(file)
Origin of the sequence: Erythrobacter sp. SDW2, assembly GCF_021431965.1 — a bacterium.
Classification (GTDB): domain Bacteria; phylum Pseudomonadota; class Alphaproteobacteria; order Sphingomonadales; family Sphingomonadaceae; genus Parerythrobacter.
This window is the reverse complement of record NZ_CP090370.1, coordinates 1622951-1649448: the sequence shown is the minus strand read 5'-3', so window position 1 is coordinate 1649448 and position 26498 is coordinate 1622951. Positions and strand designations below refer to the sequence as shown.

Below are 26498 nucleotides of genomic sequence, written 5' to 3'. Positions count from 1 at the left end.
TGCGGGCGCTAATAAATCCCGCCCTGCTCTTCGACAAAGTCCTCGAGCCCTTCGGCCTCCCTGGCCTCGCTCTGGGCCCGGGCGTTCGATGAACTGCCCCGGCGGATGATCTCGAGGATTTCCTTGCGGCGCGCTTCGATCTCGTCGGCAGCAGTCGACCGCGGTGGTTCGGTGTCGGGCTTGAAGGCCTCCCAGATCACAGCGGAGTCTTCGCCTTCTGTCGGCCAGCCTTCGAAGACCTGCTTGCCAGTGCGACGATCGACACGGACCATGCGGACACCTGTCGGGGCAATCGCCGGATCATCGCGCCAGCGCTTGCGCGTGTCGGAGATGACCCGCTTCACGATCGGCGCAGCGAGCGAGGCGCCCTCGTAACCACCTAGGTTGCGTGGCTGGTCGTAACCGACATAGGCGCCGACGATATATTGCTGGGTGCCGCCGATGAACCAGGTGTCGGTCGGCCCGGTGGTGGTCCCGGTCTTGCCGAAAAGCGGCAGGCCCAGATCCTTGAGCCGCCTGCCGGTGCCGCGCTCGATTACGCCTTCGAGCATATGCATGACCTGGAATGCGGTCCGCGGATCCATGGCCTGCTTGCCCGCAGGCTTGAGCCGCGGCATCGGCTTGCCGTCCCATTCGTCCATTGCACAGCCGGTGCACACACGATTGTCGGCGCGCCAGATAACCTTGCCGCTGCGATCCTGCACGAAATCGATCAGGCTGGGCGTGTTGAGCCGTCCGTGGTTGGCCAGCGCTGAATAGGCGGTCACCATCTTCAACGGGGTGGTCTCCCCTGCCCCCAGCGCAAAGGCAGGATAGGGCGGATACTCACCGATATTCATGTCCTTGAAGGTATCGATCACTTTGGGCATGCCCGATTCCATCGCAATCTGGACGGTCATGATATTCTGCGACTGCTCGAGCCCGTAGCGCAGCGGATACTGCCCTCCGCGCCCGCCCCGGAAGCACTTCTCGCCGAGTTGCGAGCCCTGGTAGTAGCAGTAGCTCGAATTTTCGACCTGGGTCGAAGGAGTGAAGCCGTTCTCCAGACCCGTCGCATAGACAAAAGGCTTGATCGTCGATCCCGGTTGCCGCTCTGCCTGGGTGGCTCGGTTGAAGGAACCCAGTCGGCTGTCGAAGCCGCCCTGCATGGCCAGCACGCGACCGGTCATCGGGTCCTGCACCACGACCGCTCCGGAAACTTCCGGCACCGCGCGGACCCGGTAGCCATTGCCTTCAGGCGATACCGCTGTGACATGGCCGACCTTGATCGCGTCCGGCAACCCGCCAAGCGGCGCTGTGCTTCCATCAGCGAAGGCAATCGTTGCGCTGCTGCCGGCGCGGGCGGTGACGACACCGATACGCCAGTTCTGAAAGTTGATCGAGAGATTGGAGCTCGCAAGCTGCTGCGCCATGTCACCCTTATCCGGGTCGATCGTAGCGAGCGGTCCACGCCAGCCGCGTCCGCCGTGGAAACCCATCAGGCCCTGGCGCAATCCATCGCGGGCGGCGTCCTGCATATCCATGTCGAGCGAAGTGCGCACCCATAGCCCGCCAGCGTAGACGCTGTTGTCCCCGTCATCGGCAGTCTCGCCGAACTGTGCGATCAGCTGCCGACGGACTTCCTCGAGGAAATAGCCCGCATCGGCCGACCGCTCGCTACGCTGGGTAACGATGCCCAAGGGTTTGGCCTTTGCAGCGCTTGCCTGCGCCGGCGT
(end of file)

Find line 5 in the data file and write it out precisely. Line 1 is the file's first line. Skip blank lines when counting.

TGCGGGCGCTAATAAATCCCGCCCTGCTCTTCGACAAAGTCCTCGAGCCCTTCGGCCTCCCTGGCCTCGCTCTGGGCCCGGGCGTTCGATGAACTGCCCCGGCGGATGATCTCGAGGATTTCCTTGCGGCGCGCTTCGATCTCGTCGGCAGCAGTCGACCGCGGTGGTTCGGTGTCGGGCTTGAAGGCCTCCCAGATCACAGCGGAGTCTTCGCCTTCTGTCGGCCAGCCTTCGAAGACCTGCTTGCCAGTGCGACGATCGACACGGACCATGCGGACACCTGTCGGGGCAATCGCCGGATCATCGCGCCAGCGCTTGCGCGTGTCGGAGATGACCCGCTTCACGATCGGCGCAGCGAGCGAGGCGCCCTCGTAACCACCTAGGTTGCGTGGCTGGTCGTAACCGACATAGGCGCCGACGATATATTGCTGGGTGCCGCCGATGAACCAGGTGTCGGTCGGCCCGGTGGTGGTCCCGGTCTTGCCGAAAAGCGGCAGGCCCAGATCCTTGAGCCGCCTGCCGGTGCCGCGCTCGATTACGCCTTCGAGCATATGCATGACCTGGAATGCGGTCCGCGGATCCATGGCCTGCTTGCCCGCAGGCTTGAGCCGCGGCATCGGCTTGCCGTCCCATTCGTCCATTGCACAGCCGGTGCACACACGATTGTCGGCGCGCCAGATAACCTTGCCGCTGCGATCCTGCACGAAATCGATCAGGCTGGGCGTGTTGAGCCGTCCGTGGTTGGCCAGCGCTGAATAGGCGGTCACCATCTTCAACGGGGTGGTCTCCCCTGCCCCCAGCGCAAAGGCAGGATAGGGCGGATACTCACCGATATTCATGTCCTTGAAGGTATCGATCACTTTGGGCATGCCCGATTCCATCGCAATCTGGACGGTCATGATATTCTGCGACTGCTCGAGCCCGTAGCGCAGCGGATACTGCCCTCCGCGCCCGCCCCGGAAGCACTTCTCGCCGAGTTGCGAGCCCTGGTAGTAGCAGTAGCTCGAATTTTCGACCTGGGTCGAAGGAGTGAAGCCGTTCTCCAGACCCGTCGCATAGACAAAAGGCTTGATCGTCGATCCCGGTTGCCGCTCTGCCTGGGTGGCTCGGTTGAAGGAACCCAGTCGGCTGTCGAAGCCGCCCTGCATGGCCAGCACGCGACCGGTCATCGGGTCCTGCACCACGACCGCTCCGGAAACTTCCGGCACCGCGCGGACCCGGTAGCCATTGCCTTCAGGCGATACCGCTGTGACATGGCCGACCTTGATCGCGTCCGGCAACCCGCCAAGCGGCGCTGTGCTTCCATCAGCGAAGGCAATCGTTGCGCTGCTGCCGGCGCGGGCGGTGACGACACCGATACGCCAGTTCTGAAAGTTGATCGAGAGATTGGAGCTCGCAAGCTGCTGCGCCATGTCACCCTTATCCGGGTCGATCGTAGCGAGCGGTCCACGCCAGCCGCGTCCGCCGTGGAAACCCATCAGGCCCTGGCGCAATCCATCGCGGGCGGCGTCCTGCATATCCATGTCGAGCGAAGTGCGCACCCATAGCCCGCCAGCGTAGACGCTGTTGTCCCCGTCATCGGCAGTCTCGCCGAACTGTGCGATCAGCTGCCGACGGACTTCCTCGAGGAAATAGCCCGCATCGGCCGACCGCTCGCTACGCTGGGTAACGATGCCCAAGGGTTTGGCCTTTGCAGCGCTTGCCTGCGCCGGCGT